By Mike Colligan
The Pittsburgh Penguins led the Boston Bruins 4-2 after two periods of play Wednesday night and were well on their way to closing out their most impressive performance of the season. Twenty minutes and five unanswered Boston goals later, fans and writers were left wondering if the team had hit rock bottom?
Rock bottom? Ask a fan who paid to watch the 2003-04 Penguins led by Dick Tarnstrom, Ryan Malone, Milan Kraft, Rico Fata, and Konstantin Koltsov about rock bottom. Or the 16-win team two decades before them that was actually trying to lose by the end of the season.
For those with shorter memories February 14, 2008 comes to mind. After jumping out to a two-goal lead against the Toronto Maple Leafs, the Penguins surrendered six unanswered goals, fired coach Michel Therrien, and Evgeni Malkin was found in his locker silent and frustrated with his head in his hands. (We know what happened after that.)
Admittedly, expectations are higher for the 2010 edition of the team, but this is far from rock bottom. Coach Dan Bylsma’s job isn’t in jeopardy. Sure, there are issues that need to be addressed if the Penguins are going to win a Stanley Cup, but the beauty of a long 82-game season is that the team has a lot of time to figure itself out.
The typical knee-jerk explanations have crept back into the psyche of the Pens’ faithful: Sidney Crosby needs wingers. Marc-Andre Fleury is not an elite goaltender. On and on and on.
Chris Botta at NHL Fanhouse doesn’t know what else GM Ray Shero can do at this point aside from bringing back a fan favorite:
The Penguins are now 7-8-1 and 2-5-0 at home (these new arenas rarely seem to create an immediate spark, if you haven’t noticed). Their goaltending is in disarray, with Marc-Andre Fleury fighting the puck while the bloom has come off backup Brent Johnson. Even with Sidney Crosby (pictured) at the top of the lineup, Pittsburgh looks rudderless. They could eventually turn back to retired-for-now Bill Guerin — who was in town recently for a concert by Bruce Springsteen and local fave Joe Grushecky, who acknowledged Guerin’s 40th birthday from the stage — but there isn’t much more management can do.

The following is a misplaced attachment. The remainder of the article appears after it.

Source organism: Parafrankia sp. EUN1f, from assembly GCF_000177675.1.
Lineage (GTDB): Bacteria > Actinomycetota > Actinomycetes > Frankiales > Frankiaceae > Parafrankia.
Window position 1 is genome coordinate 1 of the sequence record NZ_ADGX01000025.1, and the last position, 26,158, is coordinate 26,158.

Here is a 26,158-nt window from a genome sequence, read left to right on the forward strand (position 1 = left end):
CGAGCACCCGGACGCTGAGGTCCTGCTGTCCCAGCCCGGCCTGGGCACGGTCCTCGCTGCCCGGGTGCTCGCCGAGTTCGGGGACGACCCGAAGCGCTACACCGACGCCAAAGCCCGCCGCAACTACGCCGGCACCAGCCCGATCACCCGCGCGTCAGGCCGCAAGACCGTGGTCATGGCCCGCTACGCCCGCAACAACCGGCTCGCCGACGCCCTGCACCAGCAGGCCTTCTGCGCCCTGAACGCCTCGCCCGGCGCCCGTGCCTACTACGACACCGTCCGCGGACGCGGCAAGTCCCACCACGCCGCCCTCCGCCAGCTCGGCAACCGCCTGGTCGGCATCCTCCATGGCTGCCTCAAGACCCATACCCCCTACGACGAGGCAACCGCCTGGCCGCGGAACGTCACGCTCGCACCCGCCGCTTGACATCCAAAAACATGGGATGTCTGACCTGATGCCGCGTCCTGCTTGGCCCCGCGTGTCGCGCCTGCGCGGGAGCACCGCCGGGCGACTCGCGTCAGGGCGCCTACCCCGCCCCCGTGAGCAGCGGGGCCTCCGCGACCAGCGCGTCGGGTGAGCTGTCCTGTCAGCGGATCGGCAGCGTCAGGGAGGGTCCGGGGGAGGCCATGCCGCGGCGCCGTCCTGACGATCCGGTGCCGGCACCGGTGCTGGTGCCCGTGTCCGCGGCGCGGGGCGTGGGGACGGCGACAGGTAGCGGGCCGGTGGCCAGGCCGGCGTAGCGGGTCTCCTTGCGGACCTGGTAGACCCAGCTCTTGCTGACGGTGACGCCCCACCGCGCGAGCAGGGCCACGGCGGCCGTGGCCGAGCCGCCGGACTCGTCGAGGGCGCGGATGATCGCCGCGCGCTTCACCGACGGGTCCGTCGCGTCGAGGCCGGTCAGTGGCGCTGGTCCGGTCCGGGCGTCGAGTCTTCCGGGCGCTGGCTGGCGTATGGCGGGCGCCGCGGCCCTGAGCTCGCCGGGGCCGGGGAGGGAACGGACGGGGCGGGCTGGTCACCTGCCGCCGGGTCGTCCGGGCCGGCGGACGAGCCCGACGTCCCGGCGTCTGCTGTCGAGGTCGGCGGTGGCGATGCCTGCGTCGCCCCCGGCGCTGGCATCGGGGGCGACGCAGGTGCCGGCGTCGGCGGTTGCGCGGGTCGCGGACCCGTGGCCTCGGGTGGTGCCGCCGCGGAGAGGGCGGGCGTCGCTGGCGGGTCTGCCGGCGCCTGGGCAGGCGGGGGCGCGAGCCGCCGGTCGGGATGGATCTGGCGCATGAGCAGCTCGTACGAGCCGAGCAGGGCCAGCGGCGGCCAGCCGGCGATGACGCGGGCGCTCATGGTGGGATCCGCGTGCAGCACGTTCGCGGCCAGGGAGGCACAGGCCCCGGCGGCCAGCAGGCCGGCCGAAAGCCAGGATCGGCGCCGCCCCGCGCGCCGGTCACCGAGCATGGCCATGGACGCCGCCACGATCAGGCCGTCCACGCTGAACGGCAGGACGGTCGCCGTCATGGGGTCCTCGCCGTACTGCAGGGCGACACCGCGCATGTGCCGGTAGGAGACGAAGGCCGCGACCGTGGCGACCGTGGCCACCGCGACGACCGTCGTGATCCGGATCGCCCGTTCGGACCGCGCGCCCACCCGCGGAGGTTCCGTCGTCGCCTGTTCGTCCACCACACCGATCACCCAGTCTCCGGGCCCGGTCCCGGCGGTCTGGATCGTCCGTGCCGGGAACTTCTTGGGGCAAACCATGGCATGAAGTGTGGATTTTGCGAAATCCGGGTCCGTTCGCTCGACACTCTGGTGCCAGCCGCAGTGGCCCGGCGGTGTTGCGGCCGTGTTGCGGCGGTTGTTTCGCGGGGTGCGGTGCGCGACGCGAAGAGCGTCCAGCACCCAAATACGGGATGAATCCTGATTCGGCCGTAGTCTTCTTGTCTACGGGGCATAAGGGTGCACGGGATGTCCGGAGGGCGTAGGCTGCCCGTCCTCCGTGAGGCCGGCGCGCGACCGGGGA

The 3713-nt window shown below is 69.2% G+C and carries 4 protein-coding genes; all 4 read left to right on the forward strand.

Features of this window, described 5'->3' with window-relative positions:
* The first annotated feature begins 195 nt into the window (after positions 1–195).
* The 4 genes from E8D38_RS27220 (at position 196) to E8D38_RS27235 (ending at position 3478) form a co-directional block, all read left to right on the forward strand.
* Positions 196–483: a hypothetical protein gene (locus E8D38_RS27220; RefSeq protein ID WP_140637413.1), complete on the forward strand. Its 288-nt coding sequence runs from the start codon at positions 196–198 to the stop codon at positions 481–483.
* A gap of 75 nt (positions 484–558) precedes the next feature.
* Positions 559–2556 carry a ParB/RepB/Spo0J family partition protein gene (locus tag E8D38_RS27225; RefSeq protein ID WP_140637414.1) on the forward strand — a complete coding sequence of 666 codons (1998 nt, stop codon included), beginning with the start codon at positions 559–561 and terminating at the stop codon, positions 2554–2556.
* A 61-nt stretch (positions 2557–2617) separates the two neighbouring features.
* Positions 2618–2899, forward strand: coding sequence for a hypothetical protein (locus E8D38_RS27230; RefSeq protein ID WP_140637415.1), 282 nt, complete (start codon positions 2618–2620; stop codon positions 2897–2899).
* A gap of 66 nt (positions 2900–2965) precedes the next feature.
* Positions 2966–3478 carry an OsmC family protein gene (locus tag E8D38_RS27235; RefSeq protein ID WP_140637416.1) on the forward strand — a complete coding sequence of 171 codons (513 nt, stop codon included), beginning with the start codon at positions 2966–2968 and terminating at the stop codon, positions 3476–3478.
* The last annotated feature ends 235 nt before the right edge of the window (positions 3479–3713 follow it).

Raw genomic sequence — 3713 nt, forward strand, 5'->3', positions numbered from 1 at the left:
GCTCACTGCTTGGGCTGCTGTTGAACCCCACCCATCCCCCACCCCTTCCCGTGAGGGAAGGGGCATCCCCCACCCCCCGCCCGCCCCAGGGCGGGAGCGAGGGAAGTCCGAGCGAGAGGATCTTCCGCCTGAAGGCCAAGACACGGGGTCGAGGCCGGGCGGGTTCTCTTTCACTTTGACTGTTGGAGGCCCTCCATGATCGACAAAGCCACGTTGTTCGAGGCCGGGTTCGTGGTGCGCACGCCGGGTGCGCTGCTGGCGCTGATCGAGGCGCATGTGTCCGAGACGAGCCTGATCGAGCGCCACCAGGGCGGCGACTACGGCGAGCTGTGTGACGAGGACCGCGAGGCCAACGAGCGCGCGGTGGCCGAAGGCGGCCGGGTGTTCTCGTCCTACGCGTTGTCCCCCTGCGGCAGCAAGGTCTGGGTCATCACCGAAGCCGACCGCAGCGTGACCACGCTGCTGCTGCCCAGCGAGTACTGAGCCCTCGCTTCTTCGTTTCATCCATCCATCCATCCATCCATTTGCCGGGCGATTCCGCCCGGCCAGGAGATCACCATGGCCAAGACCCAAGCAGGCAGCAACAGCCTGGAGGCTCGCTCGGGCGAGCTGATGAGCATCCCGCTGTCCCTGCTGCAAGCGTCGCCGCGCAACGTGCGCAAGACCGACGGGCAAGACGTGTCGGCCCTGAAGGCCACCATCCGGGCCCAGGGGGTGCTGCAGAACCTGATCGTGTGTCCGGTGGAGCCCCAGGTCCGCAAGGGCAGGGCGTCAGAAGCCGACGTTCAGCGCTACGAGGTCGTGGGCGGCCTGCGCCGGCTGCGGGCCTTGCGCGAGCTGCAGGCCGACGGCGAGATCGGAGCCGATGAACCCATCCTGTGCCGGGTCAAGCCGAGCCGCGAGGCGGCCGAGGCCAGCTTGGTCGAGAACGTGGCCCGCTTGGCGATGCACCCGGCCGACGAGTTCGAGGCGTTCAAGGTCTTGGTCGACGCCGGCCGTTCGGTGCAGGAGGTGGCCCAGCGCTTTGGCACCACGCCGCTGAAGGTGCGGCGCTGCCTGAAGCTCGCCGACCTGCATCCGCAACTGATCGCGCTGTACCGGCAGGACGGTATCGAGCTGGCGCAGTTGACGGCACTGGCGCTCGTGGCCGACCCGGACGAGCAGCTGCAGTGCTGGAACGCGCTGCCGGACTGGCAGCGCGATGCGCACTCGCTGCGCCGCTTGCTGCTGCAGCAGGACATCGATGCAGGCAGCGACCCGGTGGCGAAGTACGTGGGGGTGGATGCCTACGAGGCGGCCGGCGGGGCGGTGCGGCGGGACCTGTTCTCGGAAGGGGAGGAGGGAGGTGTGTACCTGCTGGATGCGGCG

And that’s exactly how it should be. The biggest mistake general manager Ray Shero could make right now would be to construct a shakeup trade. These are not the Penguins of 2008-09, with everyone waiting for the inevitable removal of head coach Michel Therrien. Shero is going to give Dan Bylsma and his players time to figure it out on their own.
But what about Bill Guerin? He’d add another scoring threat to the lineup after proving he’s still capable of 20-goal seasons at the age of 39. Even if he’s lost a step on the ice, his leadership and presence in the locker room could be just what the doctor ordered to snap the Penguins out of their funk.
The current group has been through a lot, but they’re still very young. The team’s old-timers are Craig Adams and Brent Johnson – both just 33.
When the effort isn’t there, who steps into the center of the locker room at the CONSOL Energy Center in between periods and reads the team the riot act?
Of the assistant captains, Jordan Staal has missed the entire season with injuries and Malkin is still working to grasp the language. Brooks Orpik is a possibility. His frustration was starting to come through in his comments after Wednesday’s loss.
“It’s not that (other teams) are doing anything. I mean, everything they get, we give them. It’s just (our) guys got to be accountable,” Orpik said. “Part of the problem is we’re not playing to the situation. I mean, why are defensemen playing like forwards when we’ve got a 4-2 lead — this is the problem to me. We’ve got enough good forwards here. We don’t need our defensemen playing like forwards when we’re up 4-2.”
Then there’s Crosby. When the doors are open and the cameras are on, the captain carefully calculates every word out of his mouth to avoid drama or conflict. Is he willing to get in the face of teammates when times get tough?
Guerin could actually be the perfect leadership quick fix – a familiar veteran that’s been down this road before and would immediately command the attention of the room.
That’s exactly why the Penguins shouldn’t do it.
The torch has been passed. Bringing in Guerin would only be looking into the rearview mirror to solve problems in the here and now. If Crosby is truly the leader he’s been built up to be – the youngest player in NHL history to be named captain – it’s time for him to grab the wheel with both hands and steer this team.
He took a step in the right direction with his support of Marc-Andre Fleury earlier in the week, but the captain also has to let teammates know when their effort isn’t meeting team expectations.
The Penguins don’t need a quick fix. They don’t need Bylsma to scream and holler. As Botta said, they need to figure it out on their own.
In a moment like this, ‘Sid the Kid‘ finally has his chance to become ‘Sid the Captain‘.